1. The Imitation Game
2. Selma
3. Boyhood
4. Gone Girl
5. Unbroken
If there’s a sixth: Interstellar
Best Picture (Comedy or Musical)
1. Into the Woods
2. Birdman or the Unexpected Virtue of Ignorance
3. Whiplash
4. Begin Again
5. St. Vincent
If there’s a sixth: The Grand Budapest Hotel
Best Actor (Drama)
1. Benedict Cumberbatch – The Imitation Game
2. Eddie Redmayne – The Theory of Everything
3. David Oyelowo – Selma
4. Steve Carell – Foxcatcher
5. Timothy Spall – Mr. Turner
If […]

Eddie Redmayne – Theory of Everything – another movie to see this weekend

Another great movie to see this weekend is “The Theory of Everything,” starring Eddie Redmayne and Felicity Jones.
Eddie Redmayne was the recipient of this year’s “Hollywood Breakout Performance Award” at the Hollywood Film Awards.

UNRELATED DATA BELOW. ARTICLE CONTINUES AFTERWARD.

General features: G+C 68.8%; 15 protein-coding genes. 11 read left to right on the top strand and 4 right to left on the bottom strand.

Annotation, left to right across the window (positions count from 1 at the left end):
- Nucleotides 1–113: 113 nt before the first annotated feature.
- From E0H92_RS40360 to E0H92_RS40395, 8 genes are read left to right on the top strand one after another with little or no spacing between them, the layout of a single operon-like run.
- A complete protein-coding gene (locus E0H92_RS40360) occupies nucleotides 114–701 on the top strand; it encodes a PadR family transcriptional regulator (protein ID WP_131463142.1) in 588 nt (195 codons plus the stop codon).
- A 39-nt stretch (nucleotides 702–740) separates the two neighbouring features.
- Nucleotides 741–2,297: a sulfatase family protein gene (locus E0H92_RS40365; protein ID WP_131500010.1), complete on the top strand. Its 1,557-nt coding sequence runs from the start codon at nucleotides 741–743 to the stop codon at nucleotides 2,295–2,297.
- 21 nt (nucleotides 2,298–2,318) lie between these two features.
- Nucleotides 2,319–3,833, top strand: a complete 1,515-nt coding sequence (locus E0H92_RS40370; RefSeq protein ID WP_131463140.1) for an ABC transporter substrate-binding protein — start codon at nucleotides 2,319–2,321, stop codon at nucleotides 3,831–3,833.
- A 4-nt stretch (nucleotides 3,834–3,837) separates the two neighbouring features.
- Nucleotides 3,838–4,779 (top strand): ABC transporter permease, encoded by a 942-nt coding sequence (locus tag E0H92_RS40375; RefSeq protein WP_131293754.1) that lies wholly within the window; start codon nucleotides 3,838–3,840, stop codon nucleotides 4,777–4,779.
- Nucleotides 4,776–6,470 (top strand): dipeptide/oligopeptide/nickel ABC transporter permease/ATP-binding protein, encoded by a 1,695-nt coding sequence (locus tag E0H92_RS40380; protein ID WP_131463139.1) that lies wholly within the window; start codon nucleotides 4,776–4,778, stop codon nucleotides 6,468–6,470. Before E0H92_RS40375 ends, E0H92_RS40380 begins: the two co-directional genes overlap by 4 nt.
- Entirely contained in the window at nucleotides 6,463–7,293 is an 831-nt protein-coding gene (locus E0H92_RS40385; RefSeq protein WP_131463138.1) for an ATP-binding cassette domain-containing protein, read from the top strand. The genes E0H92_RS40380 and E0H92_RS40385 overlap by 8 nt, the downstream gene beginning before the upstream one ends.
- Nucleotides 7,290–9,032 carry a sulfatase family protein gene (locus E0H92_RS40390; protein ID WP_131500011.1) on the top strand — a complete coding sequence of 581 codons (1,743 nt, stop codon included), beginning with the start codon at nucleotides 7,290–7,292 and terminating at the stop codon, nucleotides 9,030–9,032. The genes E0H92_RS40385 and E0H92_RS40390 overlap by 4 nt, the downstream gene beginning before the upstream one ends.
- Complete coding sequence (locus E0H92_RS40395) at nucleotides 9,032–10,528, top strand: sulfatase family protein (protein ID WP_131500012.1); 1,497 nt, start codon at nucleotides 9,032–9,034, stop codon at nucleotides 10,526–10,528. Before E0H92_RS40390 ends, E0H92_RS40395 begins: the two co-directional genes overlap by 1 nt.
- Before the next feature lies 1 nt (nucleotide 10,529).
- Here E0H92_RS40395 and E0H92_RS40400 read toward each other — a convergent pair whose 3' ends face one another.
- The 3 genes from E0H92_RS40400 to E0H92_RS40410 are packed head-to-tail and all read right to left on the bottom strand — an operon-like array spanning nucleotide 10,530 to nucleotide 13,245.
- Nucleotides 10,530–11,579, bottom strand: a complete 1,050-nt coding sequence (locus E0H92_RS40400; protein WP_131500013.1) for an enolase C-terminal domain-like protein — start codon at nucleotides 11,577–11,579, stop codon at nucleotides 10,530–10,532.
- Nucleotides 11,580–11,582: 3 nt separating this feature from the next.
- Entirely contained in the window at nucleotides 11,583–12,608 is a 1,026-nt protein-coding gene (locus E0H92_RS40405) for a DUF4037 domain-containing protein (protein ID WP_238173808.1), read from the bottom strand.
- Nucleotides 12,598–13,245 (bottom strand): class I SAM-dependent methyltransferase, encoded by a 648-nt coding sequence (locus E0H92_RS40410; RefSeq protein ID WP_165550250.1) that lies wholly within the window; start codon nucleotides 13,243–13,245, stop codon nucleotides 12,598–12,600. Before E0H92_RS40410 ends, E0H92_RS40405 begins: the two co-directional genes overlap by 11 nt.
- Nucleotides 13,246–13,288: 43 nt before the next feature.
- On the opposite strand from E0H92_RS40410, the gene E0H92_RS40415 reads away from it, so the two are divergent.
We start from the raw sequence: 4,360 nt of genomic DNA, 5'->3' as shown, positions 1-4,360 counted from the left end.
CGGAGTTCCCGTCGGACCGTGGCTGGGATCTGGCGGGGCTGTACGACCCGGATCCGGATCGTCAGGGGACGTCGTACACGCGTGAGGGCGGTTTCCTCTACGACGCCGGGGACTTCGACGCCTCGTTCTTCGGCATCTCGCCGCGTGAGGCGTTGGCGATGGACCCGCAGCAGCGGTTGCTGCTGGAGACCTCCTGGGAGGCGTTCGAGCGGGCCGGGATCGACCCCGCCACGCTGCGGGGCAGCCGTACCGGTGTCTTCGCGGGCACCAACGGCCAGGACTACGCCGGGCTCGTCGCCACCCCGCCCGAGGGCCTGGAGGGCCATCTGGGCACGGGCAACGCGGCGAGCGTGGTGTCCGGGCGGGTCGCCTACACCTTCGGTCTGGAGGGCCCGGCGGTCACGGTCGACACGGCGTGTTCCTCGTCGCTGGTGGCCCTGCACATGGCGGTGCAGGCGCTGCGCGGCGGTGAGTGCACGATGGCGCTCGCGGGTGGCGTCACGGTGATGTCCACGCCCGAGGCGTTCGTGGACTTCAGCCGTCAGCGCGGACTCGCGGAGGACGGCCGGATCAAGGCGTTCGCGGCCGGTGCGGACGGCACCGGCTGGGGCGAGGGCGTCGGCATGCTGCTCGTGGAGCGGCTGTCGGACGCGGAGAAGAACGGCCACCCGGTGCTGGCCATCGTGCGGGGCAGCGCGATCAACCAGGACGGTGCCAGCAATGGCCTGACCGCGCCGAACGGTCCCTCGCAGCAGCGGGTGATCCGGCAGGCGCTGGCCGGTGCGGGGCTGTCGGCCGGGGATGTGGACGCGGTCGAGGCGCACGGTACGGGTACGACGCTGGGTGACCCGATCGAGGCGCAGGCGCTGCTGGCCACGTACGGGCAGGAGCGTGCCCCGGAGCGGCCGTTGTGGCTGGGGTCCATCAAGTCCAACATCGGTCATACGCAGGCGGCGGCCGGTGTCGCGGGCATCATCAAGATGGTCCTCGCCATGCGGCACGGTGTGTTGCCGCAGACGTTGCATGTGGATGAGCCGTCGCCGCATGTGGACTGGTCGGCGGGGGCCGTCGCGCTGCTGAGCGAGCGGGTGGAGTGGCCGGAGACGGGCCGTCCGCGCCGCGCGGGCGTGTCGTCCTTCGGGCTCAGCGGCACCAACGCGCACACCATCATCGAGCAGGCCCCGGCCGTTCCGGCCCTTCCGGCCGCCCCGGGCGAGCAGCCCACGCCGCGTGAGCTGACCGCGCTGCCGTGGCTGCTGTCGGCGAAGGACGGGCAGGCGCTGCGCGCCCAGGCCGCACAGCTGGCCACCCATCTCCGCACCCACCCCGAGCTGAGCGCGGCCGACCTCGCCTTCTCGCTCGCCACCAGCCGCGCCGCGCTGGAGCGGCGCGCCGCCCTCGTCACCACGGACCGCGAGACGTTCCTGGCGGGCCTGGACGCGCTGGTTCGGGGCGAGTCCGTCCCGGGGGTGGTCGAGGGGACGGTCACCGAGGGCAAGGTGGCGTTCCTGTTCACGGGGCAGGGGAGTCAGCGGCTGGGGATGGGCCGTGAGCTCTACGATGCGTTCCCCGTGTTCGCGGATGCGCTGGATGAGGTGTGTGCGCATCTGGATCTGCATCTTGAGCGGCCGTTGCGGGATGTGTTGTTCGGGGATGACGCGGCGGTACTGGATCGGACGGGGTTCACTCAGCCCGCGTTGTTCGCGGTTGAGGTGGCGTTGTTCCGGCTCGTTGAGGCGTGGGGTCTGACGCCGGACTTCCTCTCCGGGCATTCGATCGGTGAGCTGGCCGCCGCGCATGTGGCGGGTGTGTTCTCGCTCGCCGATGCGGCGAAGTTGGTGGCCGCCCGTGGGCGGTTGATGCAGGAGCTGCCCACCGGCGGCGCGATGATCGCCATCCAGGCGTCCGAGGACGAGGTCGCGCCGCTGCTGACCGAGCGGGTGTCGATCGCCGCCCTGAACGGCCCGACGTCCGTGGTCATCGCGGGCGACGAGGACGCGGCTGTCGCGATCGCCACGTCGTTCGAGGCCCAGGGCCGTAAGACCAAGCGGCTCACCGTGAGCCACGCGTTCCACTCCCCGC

Below write-up about Eddie Redmayne and his chances at Oscar:
“Today, the theatrical release is beginning for The Theory of Everything, a biopic about noted physicist Stephen Hawking. The role of Hawking is played to perfection by surefire Academy Award nominee Eddie Redmayne, while the role of his loving and supportive wife Jane is portrayed by almost certain fellow Oscar nominee Felicity Jones. With the film now out in limited release, it can attempt to win over audiences in the same that it won over critics on the festival circuit. From there on, it’s a matter of seeing if the movie can appeal to Oscar voters. Personally, I think it’ll do just fine, but I certainly hope that Academy members really do consider Jones and especially Redmayne for wins as well.